Rising copper prices boosting networking costs

The commodities boom is making cabling more expensive, squeezing IT budgets. Sandra Rossi reports

With copper prices soaring and showing little sign of stabilising, network cabling companies have been forced to adjust cable prices upwards.

Copper prices have tripled over the past four years, rising more than 59% between January and May alone, according to the London Metal Exchange (LME).

Bob Carlson, vice president of global marketing at cabling provider Siemon, says organisations face difficult network infrastructure decisions as a result of these increases.

“It is a well-established best-practice to install a future-proof cabling plant capable of supporting the next generation of application speeds,” he says.

“The total cost of ownership on 10Gbit/s-capable cabling is far better than lower-performing options. While these full-lifecycle savings hold true even with increasing copper prices, the up-front costs can act as a deterrent.”

Organisations are under pressure to balance long-term costs with current expenditures and rising copper prices have led some companies to explore fiber-to-the-desk alternatives, he says.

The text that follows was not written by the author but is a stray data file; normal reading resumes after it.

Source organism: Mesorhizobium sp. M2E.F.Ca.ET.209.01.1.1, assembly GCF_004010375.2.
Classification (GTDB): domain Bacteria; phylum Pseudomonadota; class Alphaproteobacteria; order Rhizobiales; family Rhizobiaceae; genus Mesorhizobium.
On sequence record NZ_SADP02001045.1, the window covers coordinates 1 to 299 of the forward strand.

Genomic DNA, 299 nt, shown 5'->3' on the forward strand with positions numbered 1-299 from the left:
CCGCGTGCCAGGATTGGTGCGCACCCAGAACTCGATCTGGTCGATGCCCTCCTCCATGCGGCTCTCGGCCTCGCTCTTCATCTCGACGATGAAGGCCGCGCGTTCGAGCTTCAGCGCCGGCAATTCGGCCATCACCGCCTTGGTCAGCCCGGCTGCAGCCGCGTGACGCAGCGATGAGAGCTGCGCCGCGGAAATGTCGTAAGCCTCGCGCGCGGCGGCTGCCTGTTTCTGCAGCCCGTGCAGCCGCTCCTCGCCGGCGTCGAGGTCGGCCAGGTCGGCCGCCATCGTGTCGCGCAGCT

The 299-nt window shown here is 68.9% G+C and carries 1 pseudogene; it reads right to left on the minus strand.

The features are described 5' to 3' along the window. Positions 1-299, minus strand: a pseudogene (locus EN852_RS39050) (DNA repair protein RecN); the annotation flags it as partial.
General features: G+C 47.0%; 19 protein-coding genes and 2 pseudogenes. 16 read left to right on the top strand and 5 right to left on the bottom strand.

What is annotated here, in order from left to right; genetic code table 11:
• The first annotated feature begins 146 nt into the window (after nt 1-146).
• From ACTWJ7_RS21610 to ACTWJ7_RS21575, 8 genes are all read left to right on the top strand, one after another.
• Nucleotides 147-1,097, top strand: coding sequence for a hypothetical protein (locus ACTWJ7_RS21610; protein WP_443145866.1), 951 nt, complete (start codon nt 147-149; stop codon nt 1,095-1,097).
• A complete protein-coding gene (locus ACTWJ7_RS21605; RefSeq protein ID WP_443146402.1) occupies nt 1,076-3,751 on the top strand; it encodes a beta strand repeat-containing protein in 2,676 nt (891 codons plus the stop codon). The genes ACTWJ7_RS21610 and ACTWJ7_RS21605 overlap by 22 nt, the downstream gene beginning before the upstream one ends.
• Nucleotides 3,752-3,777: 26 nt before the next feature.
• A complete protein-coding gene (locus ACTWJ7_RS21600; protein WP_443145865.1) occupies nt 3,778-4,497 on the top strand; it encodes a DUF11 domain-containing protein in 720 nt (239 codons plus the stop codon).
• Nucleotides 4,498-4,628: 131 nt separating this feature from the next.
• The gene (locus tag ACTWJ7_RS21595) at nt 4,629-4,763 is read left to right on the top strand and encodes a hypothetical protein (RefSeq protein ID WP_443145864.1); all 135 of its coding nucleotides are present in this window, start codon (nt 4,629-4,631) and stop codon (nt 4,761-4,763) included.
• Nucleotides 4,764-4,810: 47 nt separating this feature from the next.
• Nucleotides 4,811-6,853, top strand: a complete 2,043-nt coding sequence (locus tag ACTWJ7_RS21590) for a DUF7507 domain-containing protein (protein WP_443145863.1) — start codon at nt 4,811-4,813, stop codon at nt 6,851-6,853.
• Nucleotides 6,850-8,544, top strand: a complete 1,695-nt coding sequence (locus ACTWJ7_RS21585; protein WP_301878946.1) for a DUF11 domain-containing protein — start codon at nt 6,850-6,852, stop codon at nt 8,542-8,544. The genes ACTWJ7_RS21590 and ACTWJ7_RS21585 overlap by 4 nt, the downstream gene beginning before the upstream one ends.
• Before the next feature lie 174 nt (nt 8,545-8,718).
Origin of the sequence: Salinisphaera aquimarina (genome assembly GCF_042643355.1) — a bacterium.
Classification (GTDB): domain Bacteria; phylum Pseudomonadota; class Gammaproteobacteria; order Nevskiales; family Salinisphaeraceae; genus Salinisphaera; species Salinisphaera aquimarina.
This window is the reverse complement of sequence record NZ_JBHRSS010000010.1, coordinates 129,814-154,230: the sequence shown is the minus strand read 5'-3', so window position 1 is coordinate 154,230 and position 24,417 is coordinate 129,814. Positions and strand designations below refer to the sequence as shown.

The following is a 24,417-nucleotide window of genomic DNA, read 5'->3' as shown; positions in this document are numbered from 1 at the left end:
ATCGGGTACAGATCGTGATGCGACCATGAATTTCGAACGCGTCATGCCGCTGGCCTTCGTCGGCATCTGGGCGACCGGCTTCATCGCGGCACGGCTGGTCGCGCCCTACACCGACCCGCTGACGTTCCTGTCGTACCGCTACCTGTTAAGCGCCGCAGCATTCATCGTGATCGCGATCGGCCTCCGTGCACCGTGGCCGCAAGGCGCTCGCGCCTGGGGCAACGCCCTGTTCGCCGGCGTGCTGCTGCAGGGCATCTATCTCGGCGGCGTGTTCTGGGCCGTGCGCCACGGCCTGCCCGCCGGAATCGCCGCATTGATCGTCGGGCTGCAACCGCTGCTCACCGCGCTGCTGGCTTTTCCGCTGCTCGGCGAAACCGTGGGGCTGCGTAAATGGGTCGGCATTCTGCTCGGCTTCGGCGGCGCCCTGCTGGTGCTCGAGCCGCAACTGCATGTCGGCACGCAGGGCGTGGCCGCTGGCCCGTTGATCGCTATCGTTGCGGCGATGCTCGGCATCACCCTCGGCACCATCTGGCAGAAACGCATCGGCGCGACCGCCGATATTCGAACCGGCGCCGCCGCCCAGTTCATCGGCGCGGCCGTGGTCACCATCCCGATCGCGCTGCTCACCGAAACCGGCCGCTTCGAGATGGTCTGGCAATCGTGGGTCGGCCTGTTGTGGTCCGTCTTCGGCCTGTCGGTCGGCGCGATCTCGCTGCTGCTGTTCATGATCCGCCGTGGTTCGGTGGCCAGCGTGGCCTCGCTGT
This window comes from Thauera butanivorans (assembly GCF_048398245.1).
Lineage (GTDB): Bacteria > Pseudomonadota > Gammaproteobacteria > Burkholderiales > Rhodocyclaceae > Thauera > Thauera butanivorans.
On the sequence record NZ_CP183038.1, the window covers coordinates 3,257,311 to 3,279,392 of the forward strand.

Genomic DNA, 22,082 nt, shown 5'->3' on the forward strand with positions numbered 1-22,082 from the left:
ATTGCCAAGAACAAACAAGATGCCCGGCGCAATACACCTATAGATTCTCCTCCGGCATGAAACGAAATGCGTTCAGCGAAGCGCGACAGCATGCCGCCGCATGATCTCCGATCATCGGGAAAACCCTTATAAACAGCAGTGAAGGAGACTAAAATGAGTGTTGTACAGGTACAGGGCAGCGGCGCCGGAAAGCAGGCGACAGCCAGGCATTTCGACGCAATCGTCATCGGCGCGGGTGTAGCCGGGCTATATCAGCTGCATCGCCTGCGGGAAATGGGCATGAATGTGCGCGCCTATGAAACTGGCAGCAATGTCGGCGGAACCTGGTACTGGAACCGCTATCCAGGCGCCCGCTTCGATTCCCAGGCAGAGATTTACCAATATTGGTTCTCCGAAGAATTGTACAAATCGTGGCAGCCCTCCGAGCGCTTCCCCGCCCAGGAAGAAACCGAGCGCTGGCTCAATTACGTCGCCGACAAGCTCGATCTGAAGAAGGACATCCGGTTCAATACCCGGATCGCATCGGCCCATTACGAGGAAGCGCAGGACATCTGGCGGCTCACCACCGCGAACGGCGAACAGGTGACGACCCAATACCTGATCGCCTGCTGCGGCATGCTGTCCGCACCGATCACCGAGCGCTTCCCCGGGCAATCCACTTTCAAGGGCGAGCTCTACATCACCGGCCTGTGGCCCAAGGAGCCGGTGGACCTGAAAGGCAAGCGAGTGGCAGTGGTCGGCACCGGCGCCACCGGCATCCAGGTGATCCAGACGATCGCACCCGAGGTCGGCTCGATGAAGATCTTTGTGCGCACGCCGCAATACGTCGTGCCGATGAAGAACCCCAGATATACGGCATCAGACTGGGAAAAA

Although fibre can provide a future-proof option, he says, it’s not capable of supporting the growing demand for Power over Ethernet applications, and the cost of fibre electronics remains prohibitively high for horizontal applications.

Adding fuel to the debate, Gartner recently released a report questioning the value of Gigabit Ethernet.

IT and network professionals will toss away more than US$10 billion (NZ$15 billion) on Gigabit Ethernet LAN gear over the next two years that would be better spent on technologies designed to support increasingly distributed workforces, according to Gartner.

“The majority of network designers continue to be caught in traditional design practices,” says Mark Fabbi, Gartner networking specialist.

“They continue to spend money on bigger and faster core networking technologies at their headquarters and large locations that don’t actually serve the user population.”

He says most corporate applications — even videoconferencing and VoIP — do not require more than a few hundred kilobits per second of bandwidth.

“Astute network managers will focus their attention on the upper layers of the stack, and look to security, data control, application optimisation and mobility services as key features that will benefit the organisation far more than installing Gigabit Ethernet for all desktops,” Fabbi says.

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